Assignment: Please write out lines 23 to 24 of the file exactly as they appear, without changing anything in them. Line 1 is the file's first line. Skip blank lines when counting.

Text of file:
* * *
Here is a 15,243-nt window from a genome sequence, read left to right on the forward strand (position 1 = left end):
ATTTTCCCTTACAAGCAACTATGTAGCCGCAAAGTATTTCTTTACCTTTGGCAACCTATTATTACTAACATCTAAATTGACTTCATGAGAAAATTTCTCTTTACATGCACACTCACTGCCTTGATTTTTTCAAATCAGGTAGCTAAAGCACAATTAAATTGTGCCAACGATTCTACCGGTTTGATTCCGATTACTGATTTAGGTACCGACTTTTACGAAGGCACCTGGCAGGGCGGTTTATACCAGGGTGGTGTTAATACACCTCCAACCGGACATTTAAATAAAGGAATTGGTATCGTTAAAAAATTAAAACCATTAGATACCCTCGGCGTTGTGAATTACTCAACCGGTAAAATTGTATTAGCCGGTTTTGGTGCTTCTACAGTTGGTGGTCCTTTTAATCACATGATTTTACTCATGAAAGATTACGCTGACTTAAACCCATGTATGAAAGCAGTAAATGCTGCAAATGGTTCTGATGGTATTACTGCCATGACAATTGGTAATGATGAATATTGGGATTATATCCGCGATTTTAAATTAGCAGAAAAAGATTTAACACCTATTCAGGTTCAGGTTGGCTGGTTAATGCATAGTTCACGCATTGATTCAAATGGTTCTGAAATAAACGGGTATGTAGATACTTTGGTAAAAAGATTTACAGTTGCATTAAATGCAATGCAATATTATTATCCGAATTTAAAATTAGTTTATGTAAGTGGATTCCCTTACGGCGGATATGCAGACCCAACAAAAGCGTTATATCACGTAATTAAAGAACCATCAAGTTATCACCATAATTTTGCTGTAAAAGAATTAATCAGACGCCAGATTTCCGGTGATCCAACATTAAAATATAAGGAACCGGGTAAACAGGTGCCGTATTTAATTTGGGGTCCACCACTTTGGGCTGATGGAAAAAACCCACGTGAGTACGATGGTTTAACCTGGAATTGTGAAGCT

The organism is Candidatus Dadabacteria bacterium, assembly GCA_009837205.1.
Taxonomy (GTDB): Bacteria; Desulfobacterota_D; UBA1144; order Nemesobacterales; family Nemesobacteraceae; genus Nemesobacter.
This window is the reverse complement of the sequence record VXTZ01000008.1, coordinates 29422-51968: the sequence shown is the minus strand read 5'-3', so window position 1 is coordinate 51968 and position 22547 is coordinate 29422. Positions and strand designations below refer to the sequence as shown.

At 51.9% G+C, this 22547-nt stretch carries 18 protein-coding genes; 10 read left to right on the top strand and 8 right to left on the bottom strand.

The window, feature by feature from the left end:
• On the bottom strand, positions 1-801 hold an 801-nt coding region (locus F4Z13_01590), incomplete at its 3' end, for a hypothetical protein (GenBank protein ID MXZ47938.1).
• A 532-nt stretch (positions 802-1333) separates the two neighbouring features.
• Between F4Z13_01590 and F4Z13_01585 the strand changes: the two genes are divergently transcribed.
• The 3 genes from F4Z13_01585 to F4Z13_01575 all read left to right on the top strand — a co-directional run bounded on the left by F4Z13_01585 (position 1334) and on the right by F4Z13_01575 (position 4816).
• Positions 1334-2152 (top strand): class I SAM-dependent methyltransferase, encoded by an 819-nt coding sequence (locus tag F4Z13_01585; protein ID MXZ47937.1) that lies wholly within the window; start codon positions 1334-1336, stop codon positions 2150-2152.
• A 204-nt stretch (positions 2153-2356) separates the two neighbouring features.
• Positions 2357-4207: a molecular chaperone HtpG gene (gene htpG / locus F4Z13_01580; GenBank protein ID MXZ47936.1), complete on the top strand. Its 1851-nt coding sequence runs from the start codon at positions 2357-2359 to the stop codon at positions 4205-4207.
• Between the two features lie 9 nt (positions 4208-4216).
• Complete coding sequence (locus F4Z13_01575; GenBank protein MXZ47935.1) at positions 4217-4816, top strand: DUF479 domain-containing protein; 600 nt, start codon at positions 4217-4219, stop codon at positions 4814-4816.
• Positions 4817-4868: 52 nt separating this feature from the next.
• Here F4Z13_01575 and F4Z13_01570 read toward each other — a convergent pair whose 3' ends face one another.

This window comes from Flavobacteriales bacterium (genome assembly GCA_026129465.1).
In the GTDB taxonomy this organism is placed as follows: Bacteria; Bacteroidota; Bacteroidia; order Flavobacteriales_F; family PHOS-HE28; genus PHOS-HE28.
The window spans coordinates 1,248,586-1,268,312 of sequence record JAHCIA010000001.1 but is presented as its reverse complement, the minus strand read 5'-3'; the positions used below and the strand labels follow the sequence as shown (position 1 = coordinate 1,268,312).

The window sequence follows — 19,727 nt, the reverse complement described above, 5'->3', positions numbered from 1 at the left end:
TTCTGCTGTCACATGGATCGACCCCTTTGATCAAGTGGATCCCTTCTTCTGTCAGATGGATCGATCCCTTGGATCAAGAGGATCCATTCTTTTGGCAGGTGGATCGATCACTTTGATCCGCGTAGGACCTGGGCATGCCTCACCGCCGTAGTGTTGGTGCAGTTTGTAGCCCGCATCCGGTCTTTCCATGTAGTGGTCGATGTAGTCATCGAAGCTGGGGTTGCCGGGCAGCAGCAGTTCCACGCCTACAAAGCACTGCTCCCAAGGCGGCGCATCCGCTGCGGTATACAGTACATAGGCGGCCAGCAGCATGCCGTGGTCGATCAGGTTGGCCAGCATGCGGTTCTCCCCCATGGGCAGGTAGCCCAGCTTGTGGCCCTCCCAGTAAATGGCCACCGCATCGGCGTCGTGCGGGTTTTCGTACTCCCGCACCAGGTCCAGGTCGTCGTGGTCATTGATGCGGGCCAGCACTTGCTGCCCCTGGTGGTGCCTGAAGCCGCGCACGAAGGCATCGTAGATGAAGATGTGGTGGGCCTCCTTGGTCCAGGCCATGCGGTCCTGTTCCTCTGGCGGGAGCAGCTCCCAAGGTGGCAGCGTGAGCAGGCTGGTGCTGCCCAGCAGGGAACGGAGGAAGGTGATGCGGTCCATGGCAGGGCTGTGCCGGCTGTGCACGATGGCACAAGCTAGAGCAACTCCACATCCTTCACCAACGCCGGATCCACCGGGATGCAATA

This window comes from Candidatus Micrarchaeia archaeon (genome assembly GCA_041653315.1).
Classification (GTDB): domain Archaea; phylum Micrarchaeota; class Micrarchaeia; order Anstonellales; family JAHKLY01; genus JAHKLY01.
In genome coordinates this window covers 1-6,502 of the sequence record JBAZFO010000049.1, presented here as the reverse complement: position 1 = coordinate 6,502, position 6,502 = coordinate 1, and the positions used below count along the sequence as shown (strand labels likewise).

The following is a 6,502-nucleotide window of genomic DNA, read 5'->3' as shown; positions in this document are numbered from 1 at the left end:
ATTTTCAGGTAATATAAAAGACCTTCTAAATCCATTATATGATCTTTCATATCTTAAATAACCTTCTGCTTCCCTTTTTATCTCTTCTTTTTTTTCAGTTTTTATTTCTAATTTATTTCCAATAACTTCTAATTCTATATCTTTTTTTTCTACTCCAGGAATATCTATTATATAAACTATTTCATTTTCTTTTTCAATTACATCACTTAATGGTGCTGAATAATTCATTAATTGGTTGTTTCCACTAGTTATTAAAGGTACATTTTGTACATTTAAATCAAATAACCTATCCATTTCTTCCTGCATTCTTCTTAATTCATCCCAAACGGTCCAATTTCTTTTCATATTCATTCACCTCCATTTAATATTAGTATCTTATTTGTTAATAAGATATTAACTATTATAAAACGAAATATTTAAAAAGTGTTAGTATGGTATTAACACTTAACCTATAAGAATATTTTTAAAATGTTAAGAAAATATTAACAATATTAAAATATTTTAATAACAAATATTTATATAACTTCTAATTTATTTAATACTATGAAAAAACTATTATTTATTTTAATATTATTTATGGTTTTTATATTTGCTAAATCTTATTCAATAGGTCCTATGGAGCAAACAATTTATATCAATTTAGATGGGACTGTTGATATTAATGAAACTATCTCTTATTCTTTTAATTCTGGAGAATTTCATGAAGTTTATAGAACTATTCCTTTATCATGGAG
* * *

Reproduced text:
TTCTGCTGTCACATGGATCGACCCCTTTGATCAAGTGGATCCCTTCTTCTGTCAGATGGATCGATCCCTTGGATCAAGAGGATCCATTCTTTTGGCAGGTGGATCGATCACTTTGATCCGCGTAGGACCTGGGCATGCCTCACCGCCGTAGTGTTGGTGCAGTTTGTAGCCCGCATCCGGTCTTTCCATGTAGTGGTCGATGTAGTCATCGAAGCTGGGGTTGCCGGGCAGCAGCAGTTCCACGCCTACAAAGCACTGCTCCCAAGGCGGCGCATCCGCTGCGGTATACAGTACATAGGCGGCCAGCAGCATGCCGTGGTCGATCAGGTTGGCCAGCATGCGGTTCTCCCCCATGGGCAGGTAGCCCAGCTTGTGGCCCTCCCAGTAAATGGCCACCGCATCGGCGTCGTGCGGGTTTTCGTACTCCCGCACCAGGTCCAGGTCGTCGTGGTCATTGATGCGGGCCAGCACTTGCTGCCCCTGGTGGTGCCTGAAGCCGCGCACGAAGGCATCGTAGATGAAGATGTGGTGGGCCTCCTTGGTCCAGGCCATGCGGTCCTGTTCCTCTGGCGGGAGCAGCTCCCAAGGTGGCAGCGTGAGCAGGCTGGTGCTGCCCAGCAGGGAACGGAGGAAGGTGATGCGGTCCATGGCAGGGCTGTGCCGGCTGTGCACGATGGCACAAGCTAGAGCAACTCCACATCCTTCACCAACGCCGGATCCACCGGGATGCAATA

This window comes from Candidatus Micrarchaeia archaeon (genome assembly GCA_041653315.1).